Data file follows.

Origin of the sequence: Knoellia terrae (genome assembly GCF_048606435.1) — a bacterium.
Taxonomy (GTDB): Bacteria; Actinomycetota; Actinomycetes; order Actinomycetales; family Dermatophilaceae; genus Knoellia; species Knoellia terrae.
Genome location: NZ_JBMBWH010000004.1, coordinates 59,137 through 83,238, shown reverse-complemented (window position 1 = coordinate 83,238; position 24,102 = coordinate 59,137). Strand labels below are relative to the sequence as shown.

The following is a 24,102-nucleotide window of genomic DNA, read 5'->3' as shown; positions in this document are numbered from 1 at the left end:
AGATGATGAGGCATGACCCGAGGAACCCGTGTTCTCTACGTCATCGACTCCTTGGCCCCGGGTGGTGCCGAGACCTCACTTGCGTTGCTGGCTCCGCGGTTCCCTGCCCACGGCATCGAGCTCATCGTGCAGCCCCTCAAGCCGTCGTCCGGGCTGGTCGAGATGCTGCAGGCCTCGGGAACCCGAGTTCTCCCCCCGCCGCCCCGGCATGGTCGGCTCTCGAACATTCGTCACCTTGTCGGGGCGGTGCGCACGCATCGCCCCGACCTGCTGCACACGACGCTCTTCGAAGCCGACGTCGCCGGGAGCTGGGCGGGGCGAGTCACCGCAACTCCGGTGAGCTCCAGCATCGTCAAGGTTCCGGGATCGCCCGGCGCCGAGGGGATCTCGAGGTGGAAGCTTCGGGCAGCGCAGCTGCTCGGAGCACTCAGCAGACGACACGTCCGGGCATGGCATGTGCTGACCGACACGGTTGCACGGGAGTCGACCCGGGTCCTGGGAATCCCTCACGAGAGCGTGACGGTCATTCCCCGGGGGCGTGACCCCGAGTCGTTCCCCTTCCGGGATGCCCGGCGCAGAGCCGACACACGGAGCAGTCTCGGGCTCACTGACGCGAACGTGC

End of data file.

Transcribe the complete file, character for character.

Origin of the sequence: Knoellia terrae (genome assembly GCF_048606435.1) — a bacterium.
Taxonomy (GTDB): Bacteria; Actinomycetota; Actinomycetes; order Actinomycetales; family Dermatophilaceae; genus Knoellia; species Knoellia terrae.
Genome location: NZ_JBMBWH010000004.1, coordinates 59,137 through 83,238, shown reverse-complemented (window position 1 = coordinate 83,238; position 24,102 = coordinate 59,137). Strand labels below are relative to the sequence as shown.

The following is a 24,102-nucleotide window of genomic DNA, read 5'->3' as shown; positions in this document are numbered from 1 at the left end:
AGATGATGAGGCATGACCCGAGGAACCCGTGTTCTCTACGTCATCGACTCCTTGGCCCCGGGTGGTGCCGAGACCTCACTTGCGTTGCTGGCTCCGCGGTTCCCTGCCCACGGCATCGAGCTCATCGTGCAGCCCCTCAAGCCGTCGTCCGGGCTGGTCGAGATGCTGCAGGCCTCGGGAACCCGAGTTCTCCCCCCGCCGCCCCGGCATGGTCGGCTCTCGAACATTCGTCACCTTGTCGGGGCGGTGCGCACGCATCGCCCCGACCTGCTGCACACGACGCTCTTCGAAGCCGACGTCGCCGGGAGCTGGGCGGGGCGAGTCACCGCAACTCCGGTGAGCTCCAGCATCGTCAAGGTTCCGGGATCGCCCGGCGCCGAGGGGATCTCGAGGTGGAAGCTTCGGGCAGCGCAGCTGCTCGGAGCACTCAGCAGACGACACGTCCGGGCATGGCATGTGCTGACCGACACGGTTGCACGGGAGTCGACCCGGGTCCTGGGAATCCCTCACGAGAGCGTGACGGTCATTCCCCGGGGGCGTGACCCCGAGTCGTTCCCCTTCCGGGATGCCCGGCGCAGAGCCGACACACGGAGCAGTCTCGGGCTCACTGACGCGAACGTGC